The Gazette

October 18th 2005


Claims that water fluoridation is safe and effective such as made by Dental specialist Marcel Tanenbaum (Letters, Oct 17) cannot withstand independent scrutiny. Nobel Laureate Dr. Arvid Carlsson, who led the successful campaign to defeat fluoridation in Sweden in the 1970s, describes it as an obsolete practice (see

While most North Americans drink fluoridated water, the vast majority of people in industrialized countries worldwide do not. Yet, according to WHO figures, their teeth are just as good, if not better, than those that do (see The same is found if we compare children's teeth in non-fluoridated Vancouver with fluoridated Toronto.

With the concession (CDC, 1999) that the benefits of fluoride are largely topical not systemic, the general decline in tooth decay in industrialized countries is more likely due to the universal availability of fluoridated toothpaste combined with a higher standard of living than with the risky business of ingesting this highly toxic substance.

While proponents claim that the level of fluoride added to water (1 mg per liter or 1 ppm) is very small, it is in fact over 100 times the level found naturally in mothers milk. This is particularly worrying because there is no adequate margin of safety between the so-called beneficial dose and the toxic dose for several important end points reported in the peer-reviewed literature. These include increased hip fractures in the elderly at 1.5 ppm (Li, 2001); lowered IQ in children at 1.8 ppm (Xiang, 2003); lowered thyroid function at 2.3 ppm (Bachinskii, 1985); lowered fertility at 3 ppm (Freni, 1994) and the recent Harvard PhD thesis which indicates increased risk of osteosarcoma (a frequently fatal bone cancer) in young boys at fluoride levels as low as 0.3 ppm (Bassin, 2001).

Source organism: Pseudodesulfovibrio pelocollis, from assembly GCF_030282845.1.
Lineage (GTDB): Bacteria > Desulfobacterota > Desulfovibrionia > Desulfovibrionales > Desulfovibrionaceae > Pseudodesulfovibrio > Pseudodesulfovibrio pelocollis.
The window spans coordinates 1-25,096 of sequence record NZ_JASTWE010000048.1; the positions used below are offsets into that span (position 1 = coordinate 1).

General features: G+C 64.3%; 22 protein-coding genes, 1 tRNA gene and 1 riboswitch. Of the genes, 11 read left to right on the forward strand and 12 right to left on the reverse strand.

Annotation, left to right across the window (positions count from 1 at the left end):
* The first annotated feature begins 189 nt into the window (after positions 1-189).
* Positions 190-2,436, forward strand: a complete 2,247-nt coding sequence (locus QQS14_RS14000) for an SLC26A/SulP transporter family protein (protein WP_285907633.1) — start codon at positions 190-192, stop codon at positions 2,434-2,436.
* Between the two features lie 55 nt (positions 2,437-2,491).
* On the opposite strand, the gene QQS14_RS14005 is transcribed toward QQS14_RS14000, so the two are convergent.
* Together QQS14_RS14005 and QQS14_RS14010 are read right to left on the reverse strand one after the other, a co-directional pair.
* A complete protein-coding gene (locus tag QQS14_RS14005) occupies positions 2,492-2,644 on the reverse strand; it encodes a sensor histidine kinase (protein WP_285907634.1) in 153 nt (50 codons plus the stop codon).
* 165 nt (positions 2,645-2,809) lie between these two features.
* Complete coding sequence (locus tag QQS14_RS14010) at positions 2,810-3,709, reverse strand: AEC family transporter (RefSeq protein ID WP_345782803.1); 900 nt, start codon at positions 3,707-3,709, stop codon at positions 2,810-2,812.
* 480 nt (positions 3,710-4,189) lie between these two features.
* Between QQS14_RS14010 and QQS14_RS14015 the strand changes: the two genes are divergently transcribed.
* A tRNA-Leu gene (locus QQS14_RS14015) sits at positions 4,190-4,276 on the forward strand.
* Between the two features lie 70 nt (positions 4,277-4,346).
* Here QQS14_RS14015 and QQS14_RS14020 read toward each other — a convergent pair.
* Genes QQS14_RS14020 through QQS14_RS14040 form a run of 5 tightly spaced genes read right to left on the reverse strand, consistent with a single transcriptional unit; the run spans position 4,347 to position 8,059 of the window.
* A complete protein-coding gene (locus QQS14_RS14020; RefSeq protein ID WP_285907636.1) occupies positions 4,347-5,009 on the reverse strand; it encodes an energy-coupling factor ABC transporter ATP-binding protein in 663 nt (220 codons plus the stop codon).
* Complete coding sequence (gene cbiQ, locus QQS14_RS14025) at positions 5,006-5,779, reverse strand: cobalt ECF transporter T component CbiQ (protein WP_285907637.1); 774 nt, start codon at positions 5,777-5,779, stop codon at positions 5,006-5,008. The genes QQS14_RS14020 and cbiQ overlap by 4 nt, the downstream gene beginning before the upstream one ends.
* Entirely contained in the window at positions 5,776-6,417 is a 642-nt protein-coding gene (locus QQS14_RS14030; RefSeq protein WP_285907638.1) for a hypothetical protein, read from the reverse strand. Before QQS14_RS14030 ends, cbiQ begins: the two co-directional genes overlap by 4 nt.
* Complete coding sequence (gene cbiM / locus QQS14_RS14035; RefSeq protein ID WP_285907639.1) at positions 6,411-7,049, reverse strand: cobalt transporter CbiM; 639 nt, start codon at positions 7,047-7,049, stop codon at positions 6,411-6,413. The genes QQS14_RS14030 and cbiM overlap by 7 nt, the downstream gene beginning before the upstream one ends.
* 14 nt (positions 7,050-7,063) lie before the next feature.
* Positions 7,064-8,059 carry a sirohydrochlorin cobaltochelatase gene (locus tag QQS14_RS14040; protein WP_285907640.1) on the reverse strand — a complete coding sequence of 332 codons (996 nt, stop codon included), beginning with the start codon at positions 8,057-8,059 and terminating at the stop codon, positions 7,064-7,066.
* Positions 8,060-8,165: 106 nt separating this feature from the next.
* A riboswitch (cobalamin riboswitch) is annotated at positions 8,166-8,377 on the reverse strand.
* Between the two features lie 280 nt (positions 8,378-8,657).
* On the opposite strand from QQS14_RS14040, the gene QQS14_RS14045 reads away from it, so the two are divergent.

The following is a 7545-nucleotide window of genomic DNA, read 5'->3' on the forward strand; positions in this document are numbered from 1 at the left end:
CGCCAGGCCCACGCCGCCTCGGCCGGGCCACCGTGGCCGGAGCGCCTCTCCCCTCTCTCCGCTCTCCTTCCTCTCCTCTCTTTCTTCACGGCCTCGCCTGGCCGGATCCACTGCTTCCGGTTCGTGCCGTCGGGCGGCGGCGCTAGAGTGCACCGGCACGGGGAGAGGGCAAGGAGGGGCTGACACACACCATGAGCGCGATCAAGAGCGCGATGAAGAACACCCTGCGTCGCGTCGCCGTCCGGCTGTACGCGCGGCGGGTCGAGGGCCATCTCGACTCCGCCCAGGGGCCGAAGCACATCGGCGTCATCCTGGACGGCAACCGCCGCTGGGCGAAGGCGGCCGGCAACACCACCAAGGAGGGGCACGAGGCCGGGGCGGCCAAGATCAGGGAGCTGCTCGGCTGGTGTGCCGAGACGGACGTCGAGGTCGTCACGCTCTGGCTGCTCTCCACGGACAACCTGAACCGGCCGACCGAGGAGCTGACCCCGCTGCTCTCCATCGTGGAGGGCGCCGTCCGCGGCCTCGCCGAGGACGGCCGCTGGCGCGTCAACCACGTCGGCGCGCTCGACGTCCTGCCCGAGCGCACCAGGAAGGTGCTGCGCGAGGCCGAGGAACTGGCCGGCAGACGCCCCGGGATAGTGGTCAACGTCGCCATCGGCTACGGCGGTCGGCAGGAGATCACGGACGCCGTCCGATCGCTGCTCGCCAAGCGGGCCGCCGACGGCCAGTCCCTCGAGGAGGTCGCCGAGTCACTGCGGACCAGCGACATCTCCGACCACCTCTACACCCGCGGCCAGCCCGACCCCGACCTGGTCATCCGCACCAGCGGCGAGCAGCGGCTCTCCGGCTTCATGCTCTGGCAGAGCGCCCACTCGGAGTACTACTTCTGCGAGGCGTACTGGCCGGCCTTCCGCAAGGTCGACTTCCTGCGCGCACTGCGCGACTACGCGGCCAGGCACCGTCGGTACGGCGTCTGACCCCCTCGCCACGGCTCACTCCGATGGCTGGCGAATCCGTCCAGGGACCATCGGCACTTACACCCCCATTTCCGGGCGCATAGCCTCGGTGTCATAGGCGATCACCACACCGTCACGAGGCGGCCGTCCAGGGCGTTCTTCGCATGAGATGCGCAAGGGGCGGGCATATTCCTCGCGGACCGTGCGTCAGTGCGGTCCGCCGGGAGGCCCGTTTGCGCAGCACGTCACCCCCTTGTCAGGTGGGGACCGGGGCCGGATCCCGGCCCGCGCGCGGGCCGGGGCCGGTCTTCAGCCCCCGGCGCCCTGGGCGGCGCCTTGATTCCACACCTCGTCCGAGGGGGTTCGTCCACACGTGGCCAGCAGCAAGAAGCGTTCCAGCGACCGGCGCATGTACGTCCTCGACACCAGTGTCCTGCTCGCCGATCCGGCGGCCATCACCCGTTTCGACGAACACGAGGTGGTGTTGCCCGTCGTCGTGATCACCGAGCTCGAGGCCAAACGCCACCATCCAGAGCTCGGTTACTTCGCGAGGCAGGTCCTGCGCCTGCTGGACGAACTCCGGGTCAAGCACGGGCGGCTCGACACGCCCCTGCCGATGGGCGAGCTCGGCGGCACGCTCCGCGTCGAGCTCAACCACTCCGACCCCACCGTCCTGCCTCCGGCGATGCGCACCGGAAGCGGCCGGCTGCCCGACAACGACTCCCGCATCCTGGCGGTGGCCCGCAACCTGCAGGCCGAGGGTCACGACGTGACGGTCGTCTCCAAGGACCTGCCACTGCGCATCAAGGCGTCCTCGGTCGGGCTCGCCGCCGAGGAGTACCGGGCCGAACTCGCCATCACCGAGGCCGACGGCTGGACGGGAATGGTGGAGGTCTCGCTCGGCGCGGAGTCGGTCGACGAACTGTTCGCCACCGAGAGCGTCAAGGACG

To take these risks in order to save a miniscule amount of tooth decay is preposterous. It underlines the problems of having this debate controlled by dental specialists for too long. Such experts know a lot about teeth but very little about fluoride's impacts on rest of the body. 

As far as teeth are concerned, the simple truth is that the strongest correlation with poor teeth is poverty. Governments may feel they can avoid targeting these children with better diet, education and early dental care, by giving them poison, but it is a bad bet. Not only are those with poor nutrition more vulnerable to fluoride's toxic effects but most experts concede that fluoride cannot fight the ravages caused by "baby bottle tooth decay" -the main cause of the decay in primary teeth which produces the horror stories reported in your paper.

Opponents of fluoridation include many doctors, dentists and prominent scientists worldwide as well as 11 Unions representing over 7000 professionals working at the US EPA. See the online petition at

I am prepared to come to Montreal to speak in private with your political candidates for municipal office on this matter as well as debate the scientific merits of this practice with any promoter of fluoridation, including Marcel Tenenbaum.

Paul Connett, PhD
Professor of Chemistry,
St. Lawrence University,
Canton, NY 13617